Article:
Strikes and protests erupt on women's day in Petrograd and develop into a mass movement involving hundreds of thousands of workers; within 5 days the workers win over the army and bring down the hated and seemingly omnipotent Tsarist Monarchy.
Lenin Returns
Lenin returns to Russia and presents his ‘April Theses’ denouncing the Bourgeois Provisional Government and calling for “All Power to the Soviets!”
The June Days
Following the First All-Russian Congress of Soviets, the reformist leaders called a demonstration to show the strength of "democracy". 400,000 people attended, the vast majority carried banners with Bolshevik slogans.
The July Days
Spontaneous, armed demonstrations against the Provisional Government erupt in Petrograd. The workers and soldiers are suppressed by force, introducing a period of reaction and making the peaceful development of the revolution impossible.
The Kornilov Affair
Following the July days, the Bolsheviks were driven underground and the forces of reaction were emboldened. This process culminated in the reactionary forces coalescing around General Kornilov, who attempt to march on Petrograd and crush the revolutionary movement in its entirety.
The October Revolution
The Provisional Government is overthrown. State power passes to the Soviets on the morningm of 26th October, after the Bolsheviks’ Military Revolutionary Committee seize the city and the cabinet surrenders.
  • V. I. Lenin

    V. I. Lenin

    "The dominating trait of his character, the feature which constituted half his make-up, was his will..."
  • L. Trotsky

    L. Trotsky

    “Astounding speeches, fanfares of orders, the unceasing electrifier of a weakening army.”
  • G. Plekhanov

    G. Plekhanov

    "In the final analysis the brilliant aspects of Plekhanov’s character will endure forever."
  • G. O. Zinoviev

    G. O. Zinoviev

    "Zinoviev has won the reputation of being one of the most remarkable orators – a difficult feat."
  • Y. M. Sverdlov

    Y. M. Sverdlov

    “He did not die on the field of battle, but we are right to see him as a man who gave his life for the cause.”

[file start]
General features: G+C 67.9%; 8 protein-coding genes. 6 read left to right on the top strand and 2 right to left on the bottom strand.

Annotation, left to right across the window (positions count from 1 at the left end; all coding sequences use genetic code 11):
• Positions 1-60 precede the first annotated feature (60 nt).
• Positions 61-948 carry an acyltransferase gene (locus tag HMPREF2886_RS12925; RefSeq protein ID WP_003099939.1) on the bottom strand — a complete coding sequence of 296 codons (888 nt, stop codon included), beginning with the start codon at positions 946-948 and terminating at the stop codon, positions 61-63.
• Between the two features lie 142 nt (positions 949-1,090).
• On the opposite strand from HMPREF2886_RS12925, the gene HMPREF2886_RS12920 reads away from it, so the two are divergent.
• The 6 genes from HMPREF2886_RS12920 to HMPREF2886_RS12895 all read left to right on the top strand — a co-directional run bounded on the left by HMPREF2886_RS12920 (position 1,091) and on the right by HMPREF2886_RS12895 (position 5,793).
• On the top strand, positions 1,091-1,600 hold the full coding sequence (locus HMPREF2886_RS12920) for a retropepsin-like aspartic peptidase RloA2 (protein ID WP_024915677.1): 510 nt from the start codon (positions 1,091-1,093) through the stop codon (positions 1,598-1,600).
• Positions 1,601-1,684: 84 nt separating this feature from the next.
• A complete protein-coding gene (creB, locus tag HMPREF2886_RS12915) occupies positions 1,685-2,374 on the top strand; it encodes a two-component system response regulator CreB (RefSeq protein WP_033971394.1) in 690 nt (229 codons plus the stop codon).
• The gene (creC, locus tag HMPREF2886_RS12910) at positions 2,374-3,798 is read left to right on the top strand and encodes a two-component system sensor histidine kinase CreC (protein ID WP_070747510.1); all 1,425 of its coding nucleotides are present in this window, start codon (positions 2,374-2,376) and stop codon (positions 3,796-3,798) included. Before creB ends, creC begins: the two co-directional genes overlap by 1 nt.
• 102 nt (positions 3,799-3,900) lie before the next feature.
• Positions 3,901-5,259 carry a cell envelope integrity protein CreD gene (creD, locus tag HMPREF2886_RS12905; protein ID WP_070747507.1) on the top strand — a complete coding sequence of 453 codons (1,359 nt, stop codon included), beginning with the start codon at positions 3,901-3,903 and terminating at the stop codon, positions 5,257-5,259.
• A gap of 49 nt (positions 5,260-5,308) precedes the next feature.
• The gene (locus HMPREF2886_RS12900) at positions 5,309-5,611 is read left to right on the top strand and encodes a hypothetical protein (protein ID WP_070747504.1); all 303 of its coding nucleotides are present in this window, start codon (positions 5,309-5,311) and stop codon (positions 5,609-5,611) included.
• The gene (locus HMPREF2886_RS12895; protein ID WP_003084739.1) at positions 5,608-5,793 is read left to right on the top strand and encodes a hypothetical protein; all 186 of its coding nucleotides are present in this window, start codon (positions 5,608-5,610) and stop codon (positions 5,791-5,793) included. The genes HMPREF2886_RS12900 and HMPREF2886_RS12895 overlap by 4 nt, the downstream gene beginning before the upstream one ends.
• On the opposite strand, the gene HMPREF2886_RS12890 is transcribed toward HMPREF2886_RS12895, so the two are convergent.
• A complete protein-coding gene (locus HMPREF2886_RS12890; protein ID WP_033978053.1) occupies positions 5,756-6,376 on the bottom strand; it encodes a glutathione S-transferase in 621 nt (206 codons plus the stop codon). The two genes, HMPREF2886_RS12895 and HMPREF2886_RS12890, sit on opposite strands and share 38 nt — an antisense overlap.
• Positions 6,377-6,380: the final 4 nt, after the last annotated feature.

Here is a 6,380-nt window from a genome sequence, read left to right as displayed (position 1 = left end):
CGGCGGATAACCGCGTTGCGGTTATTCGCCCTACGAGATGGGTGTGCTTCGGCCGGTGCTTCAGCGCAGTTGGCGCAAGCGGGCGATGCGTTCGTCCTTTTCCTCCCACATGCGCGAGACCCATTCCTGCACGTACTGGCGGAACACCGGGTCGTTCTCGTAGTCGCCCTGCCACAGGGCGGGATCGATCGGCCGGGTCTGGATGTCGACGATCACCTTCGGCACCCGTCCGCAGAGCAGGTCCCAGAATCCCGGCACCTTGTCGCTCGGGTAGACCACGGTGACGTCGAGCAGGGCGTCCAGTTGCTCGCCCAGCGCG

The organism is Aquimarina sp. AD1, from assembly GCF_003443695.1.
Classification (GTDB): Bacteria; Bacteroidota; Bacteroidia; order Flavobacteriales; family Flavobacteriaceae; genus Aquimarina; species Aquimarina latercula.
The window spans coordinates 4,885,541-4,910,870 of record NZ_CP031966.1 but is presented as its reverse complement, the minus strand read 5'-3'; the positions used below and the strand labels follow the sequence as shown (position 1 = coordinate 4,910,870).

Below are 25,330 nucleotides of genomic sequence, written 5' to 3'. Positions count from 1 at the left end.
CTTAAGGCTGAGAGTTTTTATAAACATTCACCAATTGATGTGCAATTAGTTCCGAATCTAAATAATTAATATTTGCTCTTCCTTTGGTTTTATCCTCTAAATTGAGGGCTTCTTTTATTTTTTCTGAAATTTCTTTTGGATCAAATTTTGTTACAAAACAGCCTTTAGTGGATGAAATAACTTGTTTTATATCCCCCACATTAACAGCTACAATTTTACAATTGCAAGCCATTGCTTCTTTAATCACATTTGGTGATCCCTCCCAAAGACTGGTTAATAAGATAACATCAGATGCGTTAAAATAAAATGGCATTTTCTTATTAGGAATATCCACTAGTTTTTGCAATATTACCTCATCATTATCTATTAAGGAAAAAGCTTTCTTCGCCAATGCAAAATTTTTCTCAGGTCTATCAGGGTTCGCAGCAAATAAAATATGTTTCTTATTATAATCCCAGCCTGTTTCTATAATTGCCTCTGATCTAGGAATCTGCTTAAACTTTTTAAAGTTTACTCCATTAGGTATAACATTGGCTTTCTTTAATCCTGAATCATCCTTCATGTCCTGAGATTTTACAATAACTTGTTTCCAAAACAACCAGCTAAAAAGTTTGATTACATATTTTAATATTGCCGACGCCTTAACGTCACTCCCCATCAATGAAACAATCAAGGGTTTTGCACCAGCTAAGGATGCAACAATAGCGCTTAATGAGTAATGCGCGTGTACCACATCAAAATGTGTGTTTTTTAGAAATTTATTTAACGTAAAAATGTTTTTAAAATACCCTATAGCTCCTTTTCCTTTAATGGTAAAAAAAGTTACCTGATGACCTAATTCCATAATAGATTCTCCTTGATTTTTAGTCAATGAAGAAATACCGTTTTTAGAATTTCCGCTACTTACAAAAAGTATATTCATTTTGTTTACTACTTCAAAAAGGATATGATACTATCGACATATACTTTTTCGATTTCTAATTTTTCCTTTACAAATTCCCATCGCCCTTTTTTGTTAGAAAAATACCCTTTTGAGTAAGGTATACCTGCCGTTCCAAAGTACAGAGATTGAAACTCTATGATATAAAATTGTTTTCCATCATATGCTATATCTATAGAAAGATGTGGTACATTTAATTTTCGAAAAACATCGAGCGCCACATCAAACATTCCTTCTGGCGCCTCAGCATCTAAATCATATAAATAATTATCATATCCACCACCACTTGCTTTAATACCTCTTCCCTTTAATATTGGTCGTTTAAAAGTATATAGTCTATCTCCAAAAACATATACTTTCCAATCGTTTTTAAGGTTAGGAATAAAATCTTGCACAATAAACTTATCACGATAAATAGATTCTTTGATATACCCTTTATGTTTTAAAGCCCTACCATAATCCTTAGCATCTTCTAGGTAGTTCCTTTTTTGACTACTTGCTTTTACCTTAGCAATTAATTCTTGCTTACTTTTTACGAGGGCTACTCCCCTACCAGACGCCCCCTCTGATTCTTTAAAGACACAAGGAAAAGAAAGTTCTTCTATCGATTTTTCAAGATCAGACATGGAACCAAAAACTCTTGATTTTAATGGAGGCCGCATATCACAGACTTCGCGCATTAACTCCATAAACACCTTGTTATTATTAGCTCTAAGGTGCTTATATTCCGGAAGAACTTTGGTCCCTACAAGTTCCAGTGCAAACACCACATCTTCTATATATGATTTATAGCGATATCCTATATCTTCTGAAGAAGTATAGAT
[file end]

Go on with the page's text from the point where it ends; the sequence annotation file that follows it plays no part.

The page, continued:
• V. Volodarsky

    V. Volodarsky

    “He was always to be seen in the front row, the on-the-spot leader. So, they killed him.”
  • 1
  • 2
  • 3

Reading Guides

  • The 1917 February Revolution

    The 1917 February Revolution

    The February Revolution saw a mass strike develop from below at a furious pace which posed the question of state power within a week of its inception. Workers in Petrograd took to the streets against intolerable bread shortages, the slaughter
  • Lenin Returns in April

    Lenin Returns in April

    This reading guide contains some of Lenin’s most important writings and speeches made in the April period, accompanied by works which provide further details of events at that stage of the Revolution.
  • The June Days 1917

    The June Days 1917

    This reading guide informs the May-June period of the Revolution with analysis, accounts of those who were involved and important speeches and writings of the time.
  • The July Days 1917

    The July Days 1917

    This selection of texts covers the background, events and consequences of the July Days. Next, we will turn our attention to one of those consequences – the Kornilov putsch in late August.
  • The Kornilov affair

    The Kornilov affair

    Kornilov’s failed coup brought the direct action of the masses into play again, and proved to them once and for all that they were the only force in society capable of transforming their own living conditions. For the first time,
  • The October Insurrection 1917

    The October Insurrection 1917

    The following series of articles provides in-depth analyses and first-hand accounts of the events immediately preceding, during and after the greatest event in human history: the October Revolution, in addition to reflections on its aftermath.
  • 1